James Marwick secured a finding of fundamental dishonesty on appeal in the case of Cornish v Darnley

17th November 2021

Personal Injury barrister, James Marwick was recently successful in securing a finding of fundamental dishonesty on appeal in the reported case of Cornish v Darnley.

This case was notable because the appeal arose out of one of the first remote trials conducted in the weeks after the onset of the COVID-19 pandemic.  James was instructed both for trial and on appeal by Mark Walsh at Kennedys acting for Admiral Insurance. Kennedys have published an article here.

At trial, James had established in cross examination that the Claimant had misled the Court in his evidence as to his special damages claim.  The Claimant had sought sizeable damages for the alleged write off value of his bike and equipment which had been damaged in a road traffic accident (liability was admitted at an early stage).  The Claimant had presented a quote for a replacement bike and equipment in support of his claim for damages.  He initially held out in oral evidence  that he had paid for the bike and equipment, with the help of a loan from his former partner, but he unravelled under sustained questions and accepted that he had not in fact paid any money for the bike and equipment, and had struggled to deal with the claim for alleged additional equipment.

This was against a background where the Claimant was also claiming for prolonged injuries, notwithstanding that his social media footprint  evidenced a return to competitive elite cycling relatively soon after the accident.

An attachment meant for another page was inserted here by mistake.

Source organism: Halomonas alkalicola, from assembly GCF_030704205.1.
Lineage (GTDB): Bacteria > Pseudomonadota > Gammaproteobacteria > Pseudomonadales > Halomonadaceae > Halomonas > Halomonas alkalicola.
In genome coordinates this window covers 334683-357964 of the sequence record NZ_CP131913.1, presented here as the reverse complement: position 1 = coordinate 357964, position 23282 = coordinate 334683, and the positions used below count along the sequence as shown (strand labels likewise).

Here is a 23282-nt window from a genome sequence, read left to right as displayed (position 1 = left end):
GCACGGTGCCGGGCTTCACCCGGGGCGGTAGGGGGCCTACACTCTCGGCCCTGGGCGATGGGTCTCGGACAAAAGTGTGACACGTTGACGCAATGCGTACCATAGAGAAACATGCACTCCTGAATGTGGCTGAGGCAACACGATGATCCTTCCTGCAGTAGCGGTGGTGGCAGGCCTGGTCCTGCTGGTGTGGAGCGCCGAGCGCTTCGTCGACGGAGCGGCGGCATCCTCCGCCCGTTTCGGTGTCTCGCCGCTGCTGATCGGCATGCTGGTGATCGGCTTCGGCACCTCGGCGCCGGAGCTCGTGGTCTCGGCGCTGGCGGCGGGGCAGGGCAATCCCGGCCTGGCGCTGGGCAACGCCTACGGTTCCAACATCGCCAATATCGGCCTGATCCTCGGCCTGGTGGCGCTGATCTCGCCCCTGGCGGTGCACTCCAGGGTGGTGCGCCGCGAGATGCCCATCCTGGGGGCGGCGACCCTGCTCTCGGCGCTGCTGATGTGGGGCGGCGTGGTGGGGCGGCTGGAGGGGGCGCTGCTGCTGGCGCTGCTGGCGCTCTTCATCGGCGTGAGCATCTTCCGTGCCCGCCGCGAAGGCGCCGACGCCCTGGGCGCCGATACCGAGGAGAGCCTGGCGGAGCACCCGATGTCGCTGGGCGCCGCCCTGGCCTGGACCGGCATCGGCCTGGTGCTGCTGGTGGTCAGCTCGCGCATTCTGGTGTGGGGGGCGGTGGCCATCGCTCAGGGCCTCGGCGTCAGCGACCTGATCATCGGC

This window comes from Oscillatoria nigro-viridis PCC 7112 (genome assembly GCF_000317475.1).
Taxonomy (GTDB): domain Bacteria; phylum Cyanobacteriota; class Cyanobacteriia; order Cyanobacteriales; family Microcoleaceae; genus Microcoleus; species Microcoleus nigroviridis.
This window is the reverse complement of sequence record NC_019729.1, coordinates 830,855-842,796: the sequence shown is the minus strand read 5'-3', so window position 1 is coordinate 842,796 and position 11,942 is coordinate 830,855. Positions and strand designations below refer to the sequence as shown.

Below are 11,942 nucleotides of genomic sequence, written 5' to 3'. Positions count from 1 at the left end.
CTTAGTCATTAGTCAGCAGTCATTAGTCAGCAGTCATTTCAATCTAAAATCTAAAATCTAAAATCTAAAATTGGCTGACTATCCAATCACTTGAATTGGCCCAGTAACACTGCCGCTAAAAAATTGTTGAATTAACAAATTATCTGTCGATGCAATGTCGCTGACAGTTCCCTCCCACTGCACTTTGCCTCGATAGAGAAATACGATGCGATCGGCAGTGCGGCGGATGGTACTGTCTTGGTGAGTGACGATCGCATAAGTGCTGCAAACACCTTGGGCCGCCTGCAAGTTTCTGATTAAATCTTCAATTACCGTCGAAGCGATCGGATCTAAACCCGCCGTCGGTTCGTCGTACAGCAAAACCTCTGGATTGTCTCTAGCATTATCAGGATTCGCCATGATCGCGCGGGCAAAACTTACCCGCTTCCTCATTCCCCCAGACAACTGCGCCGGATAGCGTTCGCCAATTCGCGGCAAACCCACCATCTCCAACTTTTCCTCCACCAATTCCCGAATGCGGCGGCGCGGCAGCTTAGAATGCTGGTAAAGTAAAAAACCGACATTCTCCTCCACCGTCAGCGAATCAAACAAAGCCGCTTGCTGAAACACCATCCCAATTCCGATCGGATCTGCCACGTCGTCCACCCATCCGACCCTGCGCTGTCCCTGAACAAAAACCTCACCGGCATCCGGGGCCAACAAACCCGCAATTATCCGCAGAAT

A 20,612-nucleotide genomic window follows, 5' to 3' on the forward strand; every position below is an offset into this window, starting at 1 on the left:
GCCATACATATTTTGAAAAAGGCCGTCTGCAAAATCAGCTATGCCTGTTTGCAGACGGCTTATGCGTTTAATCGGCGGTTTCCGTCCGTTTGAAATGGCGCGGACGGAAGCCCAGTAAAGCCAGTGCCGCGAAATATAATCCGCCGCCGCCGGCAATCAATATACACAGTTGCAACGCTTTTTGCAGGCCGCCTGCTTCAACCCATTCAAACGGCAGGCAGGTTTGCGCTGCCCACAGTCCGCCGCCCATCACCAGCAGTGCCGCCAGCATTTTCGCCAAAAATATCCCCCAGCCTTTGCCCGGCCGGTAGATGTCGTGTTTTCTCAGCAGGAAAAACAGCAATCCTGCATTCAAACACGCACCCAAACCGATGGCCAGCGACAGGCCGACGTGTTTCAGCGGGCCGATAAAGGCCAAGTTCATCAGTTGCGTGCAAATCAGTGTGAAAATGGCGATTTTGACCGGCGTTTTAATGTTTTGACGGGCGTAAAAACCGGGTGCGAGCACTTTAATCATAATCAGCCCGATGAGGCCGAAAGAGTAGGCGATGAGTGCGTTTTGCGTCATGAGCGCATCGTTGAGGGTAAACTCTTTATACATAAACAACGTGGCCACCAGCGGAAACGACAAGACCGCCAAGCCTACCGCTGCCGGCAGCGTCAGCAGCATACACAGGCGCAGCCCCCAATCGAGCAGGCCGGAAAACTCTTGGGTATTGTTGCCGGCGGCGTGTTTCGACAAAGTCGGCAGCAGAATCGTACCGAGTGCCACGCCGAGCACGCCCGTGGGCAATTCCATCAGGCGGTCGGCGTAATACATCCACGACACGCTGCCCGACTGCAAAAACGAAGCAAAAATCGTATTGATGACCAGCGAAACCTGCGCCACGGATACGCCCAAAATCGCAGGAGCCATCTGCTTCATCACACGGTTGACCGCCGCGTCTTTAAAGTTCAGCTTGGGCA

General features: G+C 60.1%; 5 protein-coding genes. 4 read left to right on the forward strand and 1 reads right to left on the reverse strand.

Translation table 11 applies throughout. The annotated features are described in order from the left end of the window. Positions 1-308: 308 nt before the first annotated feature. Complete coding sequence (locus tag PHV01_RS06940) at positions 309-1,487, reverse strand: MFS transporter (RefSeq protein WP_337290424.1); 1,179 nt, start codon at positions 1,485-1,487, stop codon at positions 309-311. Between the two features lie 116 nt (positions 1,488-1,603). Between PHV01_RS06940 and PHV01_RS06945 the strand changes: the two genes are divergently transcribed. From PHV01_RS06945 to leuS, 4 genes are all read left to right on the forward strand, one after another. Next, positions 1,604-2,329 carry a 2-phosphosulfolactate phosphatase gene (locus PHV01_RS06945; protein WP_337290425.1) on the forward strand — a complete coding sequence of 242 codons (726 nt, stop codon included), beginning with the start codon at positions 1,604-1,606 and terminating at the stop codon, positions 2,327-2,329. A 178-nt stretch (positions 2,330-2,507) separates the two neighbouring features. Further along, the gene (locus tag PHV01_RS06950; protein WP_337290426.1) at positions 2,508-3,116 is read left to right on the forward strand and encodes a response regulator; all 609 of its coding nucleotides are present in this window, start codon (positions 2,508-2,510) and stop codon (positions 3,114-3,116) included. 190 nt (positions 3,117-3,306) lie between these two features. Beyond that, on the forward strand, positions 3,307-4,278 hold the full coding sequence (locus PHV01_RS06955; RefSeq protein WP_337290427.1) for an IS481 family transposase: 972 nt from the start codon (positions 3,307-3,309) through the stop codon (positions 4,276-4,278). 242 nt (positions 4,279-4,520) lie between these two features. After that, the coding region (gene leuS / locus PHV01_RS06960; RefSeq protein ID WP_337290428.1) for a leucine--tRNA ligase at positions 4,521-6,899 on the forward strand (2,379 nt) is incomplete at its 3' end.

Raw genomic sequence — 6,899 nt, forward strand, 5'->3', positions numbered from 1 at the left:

The District Judge found that the Claimant had misled the Court on his special damages but rejected a submission that there should be a finding of fundamental dishonesty in relation  to the presentation of his claim for either general damages or special damages.

After a contested appeal it was held by HHJ Ralton in the Bristol County Court that the dishonesty was sustained and that the dishonesty in relation to the special damages claim was fundamental dishonesty within the meaning of section  57 of the Criminal Justice and Courts Act 2015. The Judge found by a narrow margin that it was open for the District Judge at trial to have concluded that a lack of candour to medical experts as to the extent of injury did not also warrant a finding of fundamental dishonesty but the primary finding in any event led to the dismissal of the claim.  A copy of the judgment can be found here.

James acts in all aspects of fraud related personal injury work including LVI claims, exaggerated injury claims and staged fraud. He is described by The Legal 500 as “An excellent advocate. He is analytical, pays great attention to detail and provides stellar advice. He is ultra client-focused.” Read more here